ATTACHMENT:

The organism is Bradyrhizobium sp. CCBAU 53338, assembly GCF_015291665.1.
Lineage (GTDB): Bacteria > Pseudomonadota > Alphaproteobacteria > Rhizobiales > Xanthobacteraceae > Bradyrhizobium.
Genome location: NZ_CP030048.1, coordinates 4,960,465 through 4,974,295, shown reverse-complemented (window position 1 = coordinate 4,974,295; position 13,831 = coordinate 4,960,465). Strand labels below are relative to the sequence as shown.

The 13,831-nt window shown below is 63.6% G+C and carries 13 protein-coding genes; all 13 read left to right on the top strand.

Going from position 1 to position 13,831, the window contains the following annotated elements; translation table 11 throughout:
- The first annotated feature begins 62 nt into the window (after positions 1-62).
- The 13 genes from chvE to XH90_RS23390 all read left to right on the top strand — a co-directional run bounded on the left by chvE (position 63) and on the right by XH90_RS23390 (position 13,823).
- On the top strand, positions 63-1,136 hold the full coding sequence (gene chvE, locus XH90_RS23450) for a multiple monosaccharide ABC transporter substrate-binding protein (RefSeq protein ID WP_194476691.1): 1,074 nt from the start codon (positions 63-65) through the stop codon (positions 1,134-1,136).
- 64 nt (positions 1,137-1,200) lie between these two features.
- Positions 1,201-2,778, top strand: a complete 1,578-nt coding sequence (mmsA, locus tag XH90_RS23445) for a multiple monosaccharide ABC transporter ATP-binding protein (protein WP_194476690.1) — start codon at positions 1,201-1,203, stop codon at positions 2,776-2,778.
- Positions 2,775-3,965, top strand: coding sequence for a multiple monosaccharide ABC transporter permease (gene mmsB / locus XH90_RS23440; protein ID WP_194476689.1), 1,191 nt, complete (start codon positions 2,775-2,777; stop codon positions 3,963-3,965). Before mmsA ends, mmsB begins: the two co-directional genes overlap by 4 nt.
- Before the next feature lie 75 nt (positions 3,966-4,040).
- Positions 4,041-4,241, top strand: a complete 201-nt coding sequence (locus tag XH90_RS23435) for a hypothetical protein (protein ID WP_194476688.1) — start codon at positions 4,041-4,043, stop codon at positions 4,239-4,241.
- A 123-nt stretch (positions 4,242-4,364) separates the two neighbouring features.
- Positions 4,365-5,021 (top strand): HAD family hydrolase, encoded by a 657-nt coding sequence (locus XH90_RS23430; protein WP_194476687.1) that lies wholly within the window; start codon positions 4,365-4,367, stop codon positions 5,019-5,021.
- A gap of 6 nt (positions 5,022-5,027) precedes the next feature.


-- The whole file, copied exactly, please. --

The organism is Bradyrhizobium sp. CCBAU 53338, assembly GCF_015291665.1.
Lineage (GTDB): Bacteria > Pseudomonadota > Alphaproteobacteria > Rhizobiales > Xanthobacteraceae > Bradyrhizobium.
Genome location: NZ_CP030048.1, coordinates 4,960,465 through 4,974,295, shown reverse-complemented (window position 1 = coordinate 4,974,295; position 13,831 = coordinate 4,960,465). Strand labels below are relative to the sequence as shown.

The 13,831-nt window shown below is 63.6% G+C and carries 13 protein-coding genes; all 13 read left to right on the top strand.

Going from position 1 to position 13,831, the window contains the following annotated elements; translation table 11 throughout:
- The first annotated feature begins 62 nt into the window (after positions 1-62).
- The 13 genes from chvE to XH90_RS23390 all read left to right on the top strand — a co-directional run bounded on the left by chvE (position 63) and on the right by XH90_RS23390 (position 13,823).
- On the top strand, positions 63-1,136 hold the full coding sequence (gene chvE, locus XH90_RS23450) for a multiple monosaccharide ABC transporter substrate-binding protein (RefSeq protein ID WP_194476691.1): 1,074 nt from the start codon (positions 63-65) through the stop codon (positions 1,134-1,136).
- 64 nt (positions 1,137-1,200) lie between these two features.
- Positions 1,201-2,778, top strand: a complete 1,578-nt coding sequence (mmsA, locus tag XH90_RS23445) for a multiple monosaccharide ABC transporter ATP-binding protein (protein WP_194476690.1) — start codon at positions 1,201-1,203, stop codon at positions 2,776-2,778.
- Positions 2,775-3,965, top strand: coding sequence for a multiple monosaccharide ABC transporter permease (gene mmsB / locus XH90_RS23440; protein ID WP_194476689.1), 1,191 nt, complete (start codon positions 2,775-2,777; stop codon positions 3,963-3,965). Before mmsA ends, mmsB begins: the two co-directional genes overlap by 4 nt.
- Before the next feature lie 75 nt (positions 3,966-4,040).
- Positions 4,041-4,241, top strand: a complete 201-nt coding sequence (locus tag XH90_RS23435) for a hypothetical protein (protein ID WP_194476688.1) — start codon at positions 4,041-4,043, stop codon at positions 4,239-4,241.
- A 123-nt stretch (positions 4,242-4,364) separates the two neighbouring features.
- Positions 4,365-5,021 (top strand): HAD family hydrolase, encoded by a 657-nt coding sequence (locus XH90_RS23430; protein WP_194476687.1) that lies wholly within the window; start codon positions 4,365-4,367, stop codon positions 5,019-5,021.
- A gap of 6 nt (positions 5,022-5,027) precedes the next feature.